Konrad has access to a sizable joint checking account, as well as a more modest individual account. The checking accounts have several times the amount of money Konrad is ordered to pay. Konrad also owns IRAs worth more than ten times the amount Konrad was ordered to pay, and these accounts may be liquidated for cash at any time. Konrad has no minor children in his household, and the presentencing report shows Konrad's household income exceeds his household expenses. Accordingly, Konrad has sufficient funds available to pay for legal counsel and still meet the cost of the necessities of life. The District Court did not abuse its discretion in ordering reimbursement.

C.

The District Court ordered Konrad to pay the cost of a private defense attorney, and appointed a Master to determine that cost. The CJA provides for reimbursement

[w]henever . . . the court finds that funds are available for payment from or on behalf of a person furnished representation, [in which case] it may authorize or direct that such funds be paid . . . to the court for deposit in the Treasury as a reimbursement to the appropriation, current at the time of payment, to carry out the provisions of this section.

18 U.S.C. § 3006A(f). "Reimburse" means to pay back. It is ambiguous whether the statute means to pay back the value received in legal services or to pay back the cost expended on the legal defense. "Appropriation" has many meanings. One meaning is the fund or sub-fund appropriated by Congress for court-appointed attorneys representing those who cannot afford legal counsel.[9] We read "reimbursement to the appropriation" to mean repayment to the institution that expended funds for representation in the amount of the benefit to the ineligible defendant.

Konrad contends he should only have to pay the $125 hourly rate paid to court-appointed counsel, not the hourly rate of a private attorney.[10] But Konrad does not contend that the $125 hourly rate for court-appointed private attorneys has any relation to the cost to the government for representation by the Federal Public Defenders. Although the CJA rate is the amount private court-appointed attorneys are compensated, the CJA figure is universally recognized as a below-market rate for criminal defense lawyers. The CJA rate does not reflect the costs to private criminal defense attorneys, nor the cost to the government for providing a legal defense through the Federal Public Defenders. Even if we read "reimburse" to mean pay back the costs expended for Konrad's legal defense, there is no indication that the CJA rate has any relationship to the cost to the Federal Public Defenders.[11] Reimbursement more properly refers to the money that Konrad would have paid to a private attorney had he accurately completed the financial disclosure affidavit, rather than falsifying his financial information. Konrad was not entitled to a Federal Public Defender, so he should not be limited to the CJA reimbursement rate.

When a defendant is able to pay for the costs of a private attorney, he is not entitled to gratuitous or subsidized legal counsel under the CJA. Wilson, 597 F.3d at 357 ("What the Act gives with one hand to a criminal defendant 'financially unable' to pay for legal services it takes away with the other if the defendant turns out to be 'financially able' to obtain counsel."); United States v. Coniam, 574 F.Supp. 615, 618 (D. Conn. 1983) (finding defendant would benefit from "gratuitous or subsidized counsel … if his reimbursement were limited to a level below the cost of his representation"). Ordering reimbursement at a lower rate than the cost of private representation would be contrary to the statute by subsidizing the cost of counsel to a defendant who is able to pay. Coniam, 574 F.Supp. at 618 ("Nothing in the act provides nor manifests a congressional intention to subsidize a defendant who is clearly able to pay out of earned income."). Moreover, Konrad should not benefit from his incomplete, undervalued or untruthful financial disclosures by receiving legal services at a fraction of the cost.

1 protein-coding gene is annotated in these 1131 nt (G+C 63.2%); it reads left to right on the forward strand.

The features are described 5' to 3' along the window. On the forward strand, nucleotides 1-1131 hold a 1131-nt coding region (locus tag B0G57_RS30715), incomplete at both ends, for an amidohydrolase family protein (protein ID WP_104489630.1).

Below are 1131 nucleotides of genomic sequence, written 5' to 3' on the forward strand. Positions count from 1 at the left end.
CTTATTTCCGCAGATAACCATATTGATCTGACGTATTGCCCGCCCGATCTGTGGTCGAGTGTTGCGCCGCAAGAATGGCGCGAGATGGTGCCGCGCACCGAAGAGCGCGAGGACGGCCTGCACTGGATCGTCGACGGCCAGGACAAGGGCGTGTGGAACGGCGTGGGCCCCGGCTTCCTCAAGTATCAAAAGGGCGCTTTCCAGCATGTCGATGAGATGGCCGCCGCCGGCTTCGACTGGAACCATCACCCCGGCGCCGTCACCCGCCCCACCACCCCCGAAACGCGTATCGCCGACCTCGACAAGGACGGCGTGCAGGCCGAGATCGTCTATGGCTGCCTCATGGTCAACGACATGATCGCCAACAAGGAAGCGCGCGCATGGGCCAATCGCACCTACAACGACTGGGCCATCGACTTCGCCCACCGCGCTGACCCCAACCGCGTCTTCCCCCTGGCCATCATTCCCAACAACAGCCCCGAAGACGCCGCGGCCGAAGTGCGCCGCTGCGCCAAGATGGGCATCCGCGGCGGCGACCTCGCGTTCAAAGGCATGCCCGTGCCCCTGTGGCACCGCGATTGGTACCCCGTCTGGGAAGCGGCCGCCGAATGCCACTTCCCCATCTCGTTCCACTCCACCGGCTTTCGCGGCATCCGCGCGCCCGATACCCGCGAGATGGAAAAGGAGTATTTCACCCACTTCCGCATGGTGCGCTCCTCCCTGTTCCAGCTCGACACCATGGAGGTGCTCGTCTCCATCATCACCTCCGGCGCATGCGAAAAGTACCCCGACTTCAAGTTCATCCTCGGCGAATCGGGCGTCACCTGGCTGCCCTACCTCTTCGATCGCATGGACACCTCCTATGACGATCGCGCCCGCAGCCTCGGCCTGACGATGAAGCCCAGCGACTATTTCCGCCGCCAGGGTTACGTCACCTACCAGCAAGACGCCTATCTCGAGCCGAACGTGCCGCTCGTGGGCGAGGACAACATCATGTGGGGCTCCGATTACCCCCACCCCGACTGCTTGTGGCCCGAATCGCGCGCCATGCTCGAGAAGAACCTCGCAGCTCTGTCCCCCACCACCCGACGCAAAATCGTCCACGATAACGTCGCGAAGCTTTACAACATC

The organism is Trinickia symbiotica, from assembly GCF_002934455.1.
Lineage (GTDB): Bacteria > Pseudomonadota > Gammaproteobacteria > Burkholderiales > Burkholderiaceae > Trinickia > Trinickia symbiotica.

Other courts have not limited reimbursement to the court-appointed counsel CJA rates. See, e.g., United States v. Anderson, 400 F.Supp.2d 32, 37 (D.D.C. 2005) (ordering reimbursement for "the time expended in this case at a reasonable hourly rate (not limited to $90 per hour)"); United States v. Nunez-Garcia, 879 F.Supp. 63, 67 (W.D. Tex. 1995) (finding the court "is not limited by the hourly rates stated in § 3006A(d)(1)"); Coniam, 574 F.Supp. at 618 ("There is no explicit limit on the amount of such funds to the panel attorney rates . . . ."); cf. Lefkowitz, 125 F.3d at 621 (ordering defendant to reimburse $316, 693.70, greatly exceeding the maximum under 18 U.S.C. § 3006A(d)(2)).

When civil defendants pay attorney's fees under fee-shifting statutes, they do not pay the hourly rate earned by a plaintiff's public interest attorney, but instead pay a reasonable market rate for a private attorney in the area. Blum v. Stenson, 465 U.S. 886, 895 (1984). This is how the Master here calculated the cost of Konrad's legal defense. The Master selected the lowest estimate submitted by private attorneys.[12] Accordingly, the District Court did not err in ordering Konrad to pay the $6, 000 cost of private legal representation.

III.

We will affirm the District Court's order that Konrad pay $6, 000 for the cost of his legal representation.